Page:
Young still remembers the slights, the casual, condescending sexism emanating from his radio. The dial was set to local sports talk. The subject was Randolph.
How, asked the caller, can I let my son play for this woman? How can she teach him to be a man?
"I was fired up," Young said. "I wanted to call in myself. First of all, it's not [Randolph's] job to raise your son. It's your job. Second, how many single [moms] are there?"
Young played linebacker for Roosevelt High School in Washington and defensive back for West Virginia's Bethany College. He coached and befriended Randolph during her five-year stint with the D.C. Divas, a women's professional tackle football squad.
When Randolph called Young for advice after Coolidge administrators encouraged her to apply for the school's vacant head football coaching position in the spring of last year, he didn't just offer encouragement. He volunteered to be her defensive coordinator. Young believed in Randolph, a former 400-meter hurdler at the University of Virginia. He saw her discipline and determination, how she went from being unable to catch a football and run at the same time -- literally, she would fall down -- to becoming the team's most reliable receiver. He saw Randolph's quiet ferocity, too: how she thrived as a hard-hitting punt gunner despite her slight, 5-foot-5 frame, once leaving an opposing returner in tears.
As such, Young didn't see any reason a woman couldn't coach football, let alone win. Suggestions to the contrary drove him nuts.
"None of the other coaches wanted to say it," he said. "But they didn't want to lose to a female."
Randolph's hiring was greeted with open arms. Not to mention arched eyebrows. She was celebrated as a trailblazer, featured on CNN and on the cover of Parade magazine. Hollywood producers wanted the rights to her story. Companies wanted to book her as a motivational speaker. NFL commissioner Roger Goodell invited her to the NFL draft, while the Washington Redskins hosted her at training camp.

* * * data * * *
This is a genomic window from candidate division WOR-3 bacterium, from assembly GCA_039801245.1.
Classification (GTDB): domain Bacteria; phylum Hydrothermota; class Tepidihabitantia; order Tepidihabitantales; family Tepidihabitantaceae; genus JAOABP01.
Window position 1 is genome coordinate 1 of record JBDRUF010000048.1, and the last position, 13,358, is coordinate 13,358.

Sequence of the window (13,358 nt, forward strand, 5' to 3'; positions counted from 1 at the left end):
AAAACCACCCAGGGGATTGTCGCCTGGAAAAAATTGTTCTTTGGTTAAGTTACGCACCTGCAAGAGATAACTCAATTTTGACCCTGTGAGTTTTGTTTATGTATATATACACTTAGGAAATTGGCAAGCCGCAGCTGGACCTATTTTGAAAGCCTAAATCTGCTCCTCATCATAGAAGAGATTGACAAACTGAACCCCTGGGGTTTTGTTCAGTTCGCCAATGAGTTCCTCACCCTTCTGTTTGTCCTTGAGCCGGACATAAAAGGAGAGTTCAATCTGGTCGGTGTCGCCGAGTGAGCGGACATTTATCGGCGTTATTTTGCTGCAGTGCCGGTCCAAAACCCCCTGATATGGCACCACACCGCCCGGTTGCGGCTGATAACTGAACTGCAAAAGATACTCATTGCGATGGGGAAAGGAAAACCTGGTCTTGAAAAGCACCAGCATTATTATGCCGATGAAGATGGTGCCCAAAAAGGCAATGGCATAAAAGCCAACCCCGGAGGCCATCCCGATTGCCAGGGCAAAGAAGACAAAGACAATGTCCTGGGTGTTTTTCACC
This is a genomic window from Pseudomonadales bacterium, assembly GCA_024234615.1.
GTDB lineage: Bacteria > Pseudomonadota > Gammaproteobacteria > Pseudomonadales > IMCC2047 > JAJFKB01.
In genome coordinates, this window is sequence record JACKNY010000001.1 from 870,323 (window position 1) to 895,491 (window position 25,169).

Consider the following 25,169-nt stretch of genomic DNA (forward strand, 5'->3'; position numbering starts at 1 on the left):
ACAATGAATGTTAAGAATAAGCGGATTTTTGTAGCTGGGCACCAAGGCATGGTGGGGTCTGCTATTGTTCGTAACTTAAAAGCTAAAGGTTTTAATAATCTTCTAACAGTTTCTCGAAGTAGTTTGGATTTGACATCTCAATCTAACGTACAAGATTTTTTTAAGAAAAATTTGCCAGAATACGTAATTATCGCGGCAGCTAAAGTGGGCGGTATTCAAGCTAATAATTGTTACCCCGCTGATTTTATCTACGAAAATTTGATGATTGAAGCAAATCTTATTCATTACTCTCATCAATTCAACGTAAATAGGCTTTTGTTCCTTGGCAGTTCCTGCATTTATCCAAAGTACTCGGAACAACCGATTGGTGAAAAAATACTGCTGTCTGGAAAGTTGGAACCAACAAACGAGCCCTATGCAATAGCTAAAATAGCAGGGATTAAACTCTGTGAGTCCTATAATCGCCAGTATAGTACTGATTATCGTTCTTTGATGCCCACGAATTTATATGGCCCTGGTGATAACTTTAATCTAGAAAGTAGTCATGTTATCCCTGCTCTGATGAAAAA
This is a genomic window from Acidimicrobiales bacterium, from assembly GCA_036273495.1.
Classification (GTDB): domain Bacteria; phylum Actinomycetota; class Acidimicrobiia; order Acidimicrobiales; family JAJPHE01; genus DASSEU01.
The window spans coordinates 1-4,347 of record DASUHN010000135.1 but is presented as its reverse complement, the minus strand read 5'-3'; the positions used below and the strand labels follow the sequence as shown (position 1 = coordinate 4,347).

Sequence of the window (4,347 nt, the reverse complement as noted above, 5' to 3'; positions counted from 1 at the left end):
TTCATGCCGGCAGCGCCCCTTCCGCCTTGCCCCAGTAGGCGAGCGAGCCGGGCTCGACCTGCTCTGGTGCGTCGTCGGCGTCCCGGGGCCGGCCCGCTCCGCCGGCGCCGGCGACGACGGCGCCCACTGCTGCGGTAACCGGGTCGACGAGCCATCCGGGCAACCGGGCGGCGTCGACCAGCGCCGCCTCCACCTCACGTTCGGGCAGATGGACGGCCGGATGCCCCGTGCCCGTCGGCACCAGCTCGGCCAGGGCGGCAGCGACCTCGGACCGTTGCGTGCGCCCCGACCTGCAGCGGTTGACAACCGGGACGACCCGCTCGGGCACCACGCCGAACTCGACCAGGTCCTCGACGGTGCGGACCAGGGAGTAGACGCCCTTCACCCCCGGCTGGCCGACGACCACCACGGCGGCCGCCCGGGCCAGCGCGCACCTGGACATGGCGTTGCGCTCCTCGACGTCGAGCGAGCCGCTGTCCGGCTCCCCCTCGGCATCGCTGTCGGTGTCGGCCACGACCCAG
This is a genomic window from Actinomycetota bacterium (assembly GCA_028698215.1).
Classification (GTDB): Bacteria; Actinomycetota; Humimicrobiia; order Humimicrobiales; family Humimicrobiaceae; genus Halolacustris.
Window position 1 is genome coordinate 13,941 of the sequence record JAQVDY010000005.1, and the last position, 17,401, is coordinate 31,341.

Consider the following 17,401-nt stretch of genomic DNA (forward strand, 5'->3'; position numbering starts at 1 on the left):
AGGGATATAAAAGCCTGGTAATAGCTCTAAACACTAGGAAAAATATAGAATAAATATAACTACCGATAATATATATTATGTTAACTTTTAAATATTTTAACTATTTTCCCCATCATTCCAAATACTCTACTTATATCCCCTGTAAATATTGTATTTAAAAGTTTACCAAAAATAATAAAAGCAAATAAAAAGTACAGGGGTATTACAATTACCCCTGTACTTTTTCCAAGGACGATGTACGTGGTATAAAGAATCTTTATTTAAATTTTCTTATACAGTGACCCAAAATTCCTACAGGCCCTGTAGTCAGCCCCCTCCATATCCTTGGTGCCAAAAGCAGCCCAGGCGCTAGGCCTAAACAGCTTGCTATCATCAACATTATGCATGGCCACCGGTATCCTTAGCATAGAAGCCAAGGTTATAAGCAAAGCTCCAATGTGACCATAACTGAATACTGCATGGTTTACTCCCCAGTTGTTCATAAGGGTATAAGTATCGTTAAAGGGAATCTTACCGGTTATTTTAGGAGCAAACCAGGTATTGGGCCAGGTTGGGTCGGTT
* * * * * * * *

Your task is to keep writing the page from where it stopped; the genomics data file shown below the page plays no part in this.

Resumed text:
Meanwhile, some wondered if Randolph was in over her head -- in part because she was a full-time environmental science instructor with just two years of high school assistant coaching experience, in part because she was, well, a woman. Some online comments were nasty, brutish and retrograde, dispatches from the Andrew Dice Clay school of gender equity. A sports columnist for the local alt-weekly newspaper speculated that Randolph's hiring was a publicity stunt, designed to divert attention from the city's failure to provide more athletic opportunities for high school girls.
For her part, Randolph didn't have time to worry about being a female in a traditionally male role; she was too busy trying to build and coach her team, fulfill her full-time teaching obligations and manage an increasingly unwieldy slate of media requests. Roughly two dozen reporters and 3,500 fans showed up to her first game, a 28-0 home loss to Archbishop John Carroll High School.